9 FAM Appendix G, 101.3 ("Supervisory Duties") underlines that consular supervisors are responsible for ensuring that all consular officers under their command fully understand their responsibility for conducting complete clearances, and the consequences for failure to comply with these procedures. To ensure this compliance, supervisors are responsible for reviewing issued visas to confirm that adjudicating officers have complied with clearance requirements.

Advisory Opinions

Restatement of the documents and other information consular officers must include in their request to the Visa Officer for an Advisory Opinion because of the existence of a criminal conviction.

Direct Filing of I-130 and I-360 Petitions

Summary of the rules for permitting US citizens to file I-130 and I-360 petitions directly with a consular post; and new guidance on the kinds of evidence needed to provide eligibility for this special process.

HIV Waivers

Clarification with regard to the relatively new streamlined process permitting consular officers to grant a visa to otherwise eligible HIV-positive applicants without first seeking a waiver authorization from the Admissibility Review Office (ARO). Per this clarification, the length of stay for applicants wishing to utilize this streamlined process is limited to a maximum of thirty days, with no possibility for an extension of stay or change of status. Interesting, the FAM indicates that for those aliens who are not interested in waiving the opportunity to extend stay or change status in the US, the more formal waiver authorization procedure still remains an option; it also emphasizes that the average turnaround time for the formal ARO waiver procedure is extremely short: just 10 days in FY 2008.

IV Waivers under INA 212(h) and (i).

Extensive updated guidance regarding the procedure for entertaining an immigrant visa (IV) waiver application for applicants eligible to seek waivers under INA 212(h) or (i). Includes advice as to when to interview the immediate relatives of a waiver applicant.

In conjunction with the above: suggested format for the memorandum report of the waiver interview with an applicant for relief under INA 212(h) or (i).

Also: updated list of list of contact information for DHS Officers abroad who join with consular officers in approving applications for waivers of grounds of ineligibility.

Revised Procedural Notes on the Review of Form I-864, Affidavit of Support

These revised notes provide consular officers with section-by-section guidance for reviewing Form I-864. The guidance also relates to issues such as the use of assets to supplement the sponsor's income; joint sponsor requirements; and waiving I-864 when the alien has 40 quarters of earnings under the Social Security Act.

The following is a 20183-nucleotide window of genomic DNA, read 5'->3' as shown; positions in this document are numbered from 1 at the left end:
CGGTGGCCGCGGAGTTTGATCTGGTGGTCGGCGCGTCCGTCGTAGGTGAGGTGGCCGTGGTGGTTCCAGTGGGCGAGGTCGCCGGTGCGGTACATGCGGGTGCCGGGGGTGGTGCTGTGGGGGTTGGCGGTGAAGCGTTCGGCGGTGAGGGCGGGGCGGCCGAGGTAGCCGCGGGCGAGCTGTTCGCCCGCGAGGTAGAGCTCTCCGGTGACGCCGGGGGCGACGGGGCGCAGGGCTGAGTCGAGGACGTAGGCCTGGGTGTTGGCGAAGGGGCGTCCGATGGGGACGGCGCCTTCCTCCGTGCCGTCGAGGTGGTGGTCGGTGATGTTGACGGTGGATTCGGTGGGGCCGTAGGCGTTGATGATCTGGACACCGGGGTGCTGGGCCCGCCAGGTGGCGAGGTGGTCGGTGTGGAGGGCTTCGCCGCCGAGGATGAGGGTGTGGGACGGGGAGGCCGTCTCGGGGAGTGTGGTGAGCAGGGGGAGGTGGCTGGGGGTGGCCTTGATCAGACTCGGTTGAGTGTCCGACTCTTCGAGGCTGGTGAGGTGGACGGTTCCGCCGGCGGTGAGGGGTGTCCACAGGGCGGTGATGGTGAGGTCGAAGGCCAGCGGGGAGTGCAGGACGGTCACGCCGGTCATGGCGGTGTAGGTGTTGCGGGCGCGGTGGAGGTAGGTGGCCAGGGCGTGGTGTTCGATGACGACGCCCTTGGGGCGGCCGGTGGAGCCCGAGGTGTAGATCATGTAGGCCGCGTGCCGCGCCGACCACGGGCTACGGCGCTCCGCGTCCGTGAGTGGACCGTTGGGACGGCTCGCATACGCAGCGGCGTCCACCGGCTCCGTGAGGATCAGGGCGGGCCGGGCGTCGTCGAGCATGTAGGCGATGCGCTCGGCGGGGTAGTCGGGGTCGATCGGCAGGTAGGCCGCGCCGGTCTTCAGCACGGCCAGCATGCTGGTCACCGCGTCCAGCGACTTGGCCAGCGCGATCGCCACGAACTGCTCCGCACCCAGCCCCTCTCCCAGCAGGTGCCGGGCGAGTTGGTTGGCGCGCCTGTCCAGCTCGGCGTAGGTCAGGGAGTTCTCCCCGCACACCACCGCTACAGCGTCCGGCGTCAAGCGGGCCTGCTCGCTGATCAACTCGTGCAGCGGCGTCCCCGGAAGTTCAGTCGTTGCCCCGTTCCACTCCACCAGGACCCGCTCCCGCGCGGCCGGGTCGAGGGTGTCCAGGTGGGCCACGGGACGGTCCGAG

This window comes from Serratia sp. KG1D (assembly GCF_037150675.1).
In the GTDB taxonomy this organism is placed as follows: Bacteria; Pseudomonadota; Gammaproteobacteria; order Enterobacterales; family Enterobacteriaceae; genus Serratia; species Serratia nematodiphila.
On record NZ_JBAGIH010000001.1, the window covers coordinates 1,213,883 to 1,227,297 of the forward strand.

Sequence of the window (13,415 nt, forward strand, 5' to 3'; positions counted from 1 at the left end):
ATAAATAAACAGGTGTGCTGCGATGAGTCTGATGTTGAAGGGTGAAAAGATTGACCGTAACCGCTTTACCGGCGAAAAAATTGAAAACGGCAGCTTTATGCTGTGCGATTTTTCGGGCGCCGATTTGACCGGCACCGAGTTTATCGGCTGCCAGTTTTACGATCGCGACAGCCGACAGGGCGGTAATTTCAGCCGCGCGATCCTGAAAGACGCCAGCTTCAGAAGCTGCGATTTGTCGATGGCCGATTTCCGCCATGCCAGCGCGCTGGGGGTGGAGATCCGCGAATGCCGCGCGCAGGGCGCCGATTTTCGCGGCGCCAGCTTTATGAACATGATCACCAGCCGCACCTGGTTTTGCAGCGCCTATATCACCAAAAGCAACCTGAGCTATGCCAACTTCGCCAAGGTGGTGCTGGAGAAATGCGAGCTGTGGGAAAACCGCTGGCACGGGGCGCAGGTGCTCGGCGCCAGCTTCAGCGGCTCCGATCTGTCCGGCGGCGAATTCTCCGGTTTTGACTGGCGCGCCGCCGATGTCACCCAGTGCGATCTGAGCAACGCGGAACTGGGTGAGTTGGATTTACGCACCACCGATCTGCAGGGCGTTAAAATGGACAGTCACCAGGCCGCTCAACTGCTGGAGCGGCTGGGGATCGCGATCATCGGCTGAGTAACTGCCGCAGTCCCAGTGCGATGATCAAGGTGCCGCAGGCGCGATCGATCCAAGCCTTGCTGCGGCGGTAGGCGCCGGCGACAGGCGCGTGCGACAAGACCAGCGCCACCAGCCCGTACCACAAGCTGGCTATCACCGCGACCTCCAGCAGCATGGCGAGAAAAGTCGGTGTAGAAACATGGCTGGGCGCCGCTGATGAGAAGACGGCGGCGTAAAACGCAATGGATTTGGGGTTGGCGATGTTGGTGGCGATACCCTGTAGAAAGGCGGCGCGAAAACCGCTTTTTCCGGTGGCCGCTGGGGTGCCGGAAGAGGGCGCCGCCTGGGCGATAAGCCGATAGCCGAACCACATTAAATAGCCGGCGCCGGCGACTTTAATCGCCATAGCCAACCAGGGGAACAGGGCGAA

Updated list to include new VWP countries such as the Czech Republic, Hungary and the Republic of Korea.


Three updates were published with regard to the adjudication of student visa applications:

1) The Public Inquiries Division of the Visa Office has created a unit to respond to inquiries about individual student and exchange visitor visa cases. The Student/Exchange Visitor Visa Center can be reached via email at

2) A new version of SEVIS, expected to be released by spring 2010, will remove the requirement for the paper forms, but until then F/M/J visa applicants must present signed Forms I-20 or Forms DS-2019.

3) While F and M students and their dependants are not required to have U.S. medical or travel insurance in order to qualify for a visa, assurance that a student would be able to afford any health care expenses in the United States could certainly help a student overcome public charge concerns.

New Ground for Inadmissibility

A new FAM provision provides guidance with regard to the Child Soldiers Accountability Act of 2008. The latter amended INA 212(a), to make individuals who have engaged in the recruitment or use of child soldiers on or after October 3, 2008, inadmissible under new section 212(a)(3)(G).

I-94 Cards

Updated suggested notice to aliens who returned home with an I-94 card in their passports, on how to proceed to record departure from the US after the fact.

FSO Posts Jeopardy Streak

Liz Murphy, a foreign service officer who has served at U.S. consular posts in Baku, Azerbaijan and Monterrey, Mexico racked up an impressive five consecutive wins on "Jeopardy!"

One of Ms. Murphy's best runs was when she responded correctly to four of the five questions on "The President's First 100 Days." Example: for $1,000, this President signed the U.N. charter in San Francisco in his first 100 days ("Who is Truman").

During her winning streak, Ms. Murphy prevailed over contestants including a United Methodist pastor from Parma, Michigan; an entertainment executive from Los Angeles, California; a health scientist from Atlanta, Georgia; and a sixth-grade teacher from Roseville, California. She was eventually defeated by a student originally from Garden City, New York.

The Answers and Questions from the various rounds played by Ms. Murphy can be found here:

Are You Smarter Than A Junior Consular Officer?

  1. Which of the following medical conditions renders a visa applicant ineligible to receive a visa?

  2. (a) "Class A" condition
    (b) "Class B" condition

  3. What do the letters "TDY" signify in the consular context?